By Michael Evenchik
This summer I was lucky enough to work for NIKE Inc. at their World Headquarters in Beaverton, Oregon. In my role as a Global Direct-to-Consumer Merchandising intern, I was exposed to all facets of the business and was given great ownership of some projects I thought only full-time employees worked on. NIKE works in a matrix environment and thus interns are placed on teams that work with specific parts of NIKE’s global business, often with heavy loads to carry. My team was the Global Factory (outlet) Store Merchandising team.
My three main projects were essentially the dream work of anyone who loves sports and enjoys basketball shorts and Dri Fit T-shirts over suits and ties…
-My main project: working with partners from around the world to create a profitable method for getting the best products in stores on a consistent basis.
–My side project: creating merchandise liquidation strategies for the 2014 World Cup in Brazil.
-My intern project: coming up with innovative ideas on transforming retail spaces worldwide with a team of interns from all parts of the NIKE matrix. At the end… the top teams were able to present to the legendary NIKE founder, Phil Knight.
Outside the office, I got the full taste of what NIKE is really all about. It is truly the corporate embodiment of “work hard, play hard”. I had heard several recruiters claim this, but brushed it off, as I was sure it couldn’t beat the entrepreneurial lifestyle I was convinced was right for me. This all changed after a summer full of: Thirst-Thursdays, Half-day Fridays, visits from LeBron James, discussions with Kevin Durant, pictures with Paul Rodriguez, team meetings over a beer at the cafeteria, and the formation of a tight-knit group of friends who were so proud of our work and fun that we named ourselves “The Board”, convinced we will all be executives in the future.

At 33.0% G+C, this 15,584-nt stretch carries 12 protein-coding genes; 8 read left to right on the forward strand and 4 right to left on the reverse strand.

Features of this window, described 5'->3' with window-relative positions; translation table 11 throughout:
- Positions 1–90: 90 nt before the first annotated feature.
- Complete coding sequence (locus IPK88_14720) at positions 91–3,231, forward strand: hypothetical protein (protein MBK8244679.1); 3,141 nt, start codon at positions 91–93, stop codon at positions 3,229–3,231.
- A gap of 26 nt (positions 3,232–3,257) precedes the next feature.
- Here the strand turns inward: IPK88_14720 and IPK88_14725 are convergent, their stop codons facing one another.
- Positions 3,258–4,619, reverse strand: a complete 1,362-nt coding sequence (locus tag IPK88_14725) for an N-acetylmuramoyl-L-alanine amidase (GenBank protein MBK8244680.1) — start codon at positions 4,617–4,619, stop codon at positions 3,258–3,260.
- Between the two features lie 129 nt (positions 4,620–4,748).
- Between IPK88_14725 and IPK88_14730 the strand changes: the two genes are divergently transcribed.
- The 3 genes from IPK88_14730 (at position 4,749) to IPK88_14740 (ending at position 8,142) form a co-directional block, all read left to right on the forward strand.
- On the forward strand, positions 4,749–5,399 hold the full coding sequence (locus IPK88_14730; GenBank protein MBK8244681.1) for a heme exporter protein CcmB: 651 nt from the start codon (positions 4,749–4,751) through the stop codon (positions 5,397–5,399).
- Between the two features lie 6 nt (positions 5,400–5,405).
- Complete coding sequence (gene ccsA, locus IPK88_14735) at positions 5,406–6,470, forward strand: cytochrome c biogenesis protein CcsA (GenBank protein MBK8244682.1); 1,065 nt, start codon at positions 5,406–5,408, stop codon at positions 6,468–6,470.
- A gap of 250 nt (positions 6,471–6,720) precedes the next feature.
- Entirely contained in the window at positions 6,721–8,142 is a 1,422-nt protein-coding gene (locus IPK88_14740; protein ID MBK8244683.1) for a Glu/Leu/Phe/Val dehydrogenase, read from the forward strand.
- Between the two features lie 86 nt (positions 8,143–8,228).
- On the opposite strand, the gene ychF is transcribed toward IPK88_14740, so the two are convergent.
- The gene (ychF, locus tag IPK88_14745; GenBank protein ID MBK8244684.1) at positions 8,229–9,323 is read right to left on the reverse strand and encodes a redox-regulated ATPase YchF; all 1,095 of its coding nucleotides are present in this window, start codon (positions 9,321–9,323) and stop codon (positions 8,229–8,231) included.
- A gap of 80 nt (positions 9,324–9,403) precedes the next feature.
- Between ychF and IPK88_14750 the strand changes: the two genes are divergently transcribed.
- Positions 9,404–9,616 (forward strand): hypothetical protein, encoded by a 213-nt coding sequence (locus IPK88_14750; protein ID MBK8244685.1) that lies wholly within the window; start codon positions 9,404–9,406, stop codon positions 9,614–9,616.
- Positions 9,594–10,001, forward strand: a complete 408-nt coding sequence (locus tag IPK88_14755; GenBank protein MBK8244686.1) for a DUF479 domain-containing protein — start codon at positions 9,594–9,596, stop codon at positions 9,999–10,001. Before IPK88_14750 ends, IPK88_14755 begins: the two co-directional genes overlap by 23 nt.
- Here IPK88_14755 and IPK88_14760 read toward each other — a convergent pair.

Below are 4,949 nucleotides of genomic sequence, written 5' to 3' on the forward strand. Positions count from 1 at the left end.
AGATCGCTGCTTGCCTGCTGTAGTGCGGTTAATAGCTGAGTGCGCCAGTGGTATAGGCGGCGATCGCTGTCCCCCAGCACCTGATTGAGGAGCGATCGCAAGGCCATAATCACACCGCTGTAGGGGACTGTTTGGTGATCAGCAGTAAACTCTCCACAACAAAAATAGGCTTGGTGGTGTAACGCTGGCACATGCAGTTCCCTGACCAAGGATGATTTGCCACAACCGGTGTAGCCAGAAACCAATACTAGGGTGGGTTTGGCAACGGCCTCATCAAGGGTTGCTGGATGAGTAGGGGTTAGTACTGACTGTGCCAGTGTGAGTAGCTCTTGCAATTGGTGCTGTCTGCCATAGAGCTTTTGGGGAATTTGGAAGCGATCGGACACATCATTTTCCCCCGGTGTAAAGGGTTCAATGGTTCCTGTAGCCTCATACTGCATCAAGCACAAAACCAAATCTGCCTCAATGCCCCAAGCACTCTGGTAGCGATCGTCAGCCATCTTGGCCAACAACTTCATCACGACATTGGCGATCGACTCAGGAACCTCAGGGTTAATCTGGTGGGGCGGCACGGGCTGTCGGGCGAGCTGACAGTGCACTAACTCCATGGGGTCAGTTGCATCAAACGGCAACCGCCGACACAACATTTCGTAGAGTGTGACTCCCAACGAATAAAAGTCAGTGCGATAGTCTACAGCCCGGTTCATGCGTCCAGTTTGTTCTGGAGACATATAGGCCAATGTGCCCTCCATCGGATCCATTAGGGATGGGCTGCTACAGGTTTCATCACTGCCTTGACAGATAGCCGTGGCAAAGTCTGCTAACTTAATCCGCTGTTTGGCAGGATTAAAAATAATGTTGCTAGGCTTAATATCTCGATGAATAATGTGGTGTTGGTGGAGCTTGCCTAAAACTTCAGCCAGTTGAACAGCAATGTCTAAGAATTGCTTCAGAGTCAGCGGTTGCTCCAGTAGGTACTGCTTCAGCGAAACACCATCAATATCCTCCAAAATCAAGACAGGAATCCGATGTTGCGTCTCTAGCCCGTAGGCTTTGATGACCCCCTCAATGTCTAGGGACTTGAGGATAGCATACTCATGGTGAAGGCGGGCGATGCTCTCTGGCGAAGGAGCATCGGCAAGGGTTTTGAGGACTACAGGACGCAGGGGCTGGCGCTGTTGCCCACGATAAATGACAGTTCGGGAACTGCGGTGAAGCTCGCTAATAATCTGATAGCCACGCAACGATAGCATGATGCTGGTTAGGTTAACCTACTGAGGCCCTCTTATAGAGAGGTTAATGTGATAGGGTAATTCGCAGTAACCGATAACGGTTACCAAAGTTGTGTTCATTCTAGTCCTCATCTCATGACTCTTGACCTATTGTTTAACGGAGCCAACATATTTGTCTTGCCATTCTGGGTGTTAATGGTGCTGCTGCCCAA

Through the projects, late nights of work, and amazing ‘extra-curricular’ events organized by the NIKE recruiters (river rafting, rock climbing, intern Olympics VS Intel), I had the absolute best summer of my life. It was so easy to see how my experiences at the University of Arizona, along with my time at Eller prepared me to succeed from the day I applied to the day I came back to Arizona for my final semester. For every project I worked on, person I networked with, and even as I officially accepted my offer to return full-time, I referenced an experience from my time at Eller, either in the classroom or on the Sports Management Study Abroad program during the summer of 2012.
Now for some advice… The part where I’m supposed to impart some magical wisdom I learned this summer to the few people who are still reading at this point. Quite honestly, many of you are probably my age or older, with experience equal, or greater to mine, and I have no business trying to teach you anything. But here is my best attempt to tell you what I learned out of the most challenging and rewarding summer of my life, and hopefully you can pull out some valuable tips:
1. It will take blind luck: I heard about the internship opportunity from my roommate who saw it on Facebook and just happened to mention it to me.
2. It will take hard work: In school, people will tell you that if you do your work diligently you will get what you want. In the real world, I quickly learned that you are expected to do your work, some of your coworkers’ work, and be ready to answer any question that could possibly be dreamt up about your work.
3. It takes an opportunity: Find an internship your junior year. I never thought it was important until I realized that my options instead of NIKE were my couch or extra summer courses. The value of having a quality internship on your resume is immeasurable as you begin your job hunt when returning to school.
4. YOU will have to seize the opportunity: The best way to do this in my opinion is, BE BOLD! I received this piece of advice on my first day at NIKE. Always take the chance, go above and beyond, and don’t be afraid to voice your opinions. You’re a soon-to-be college graduate, fully capable of contributing to even the most intimidating companies and circumstances.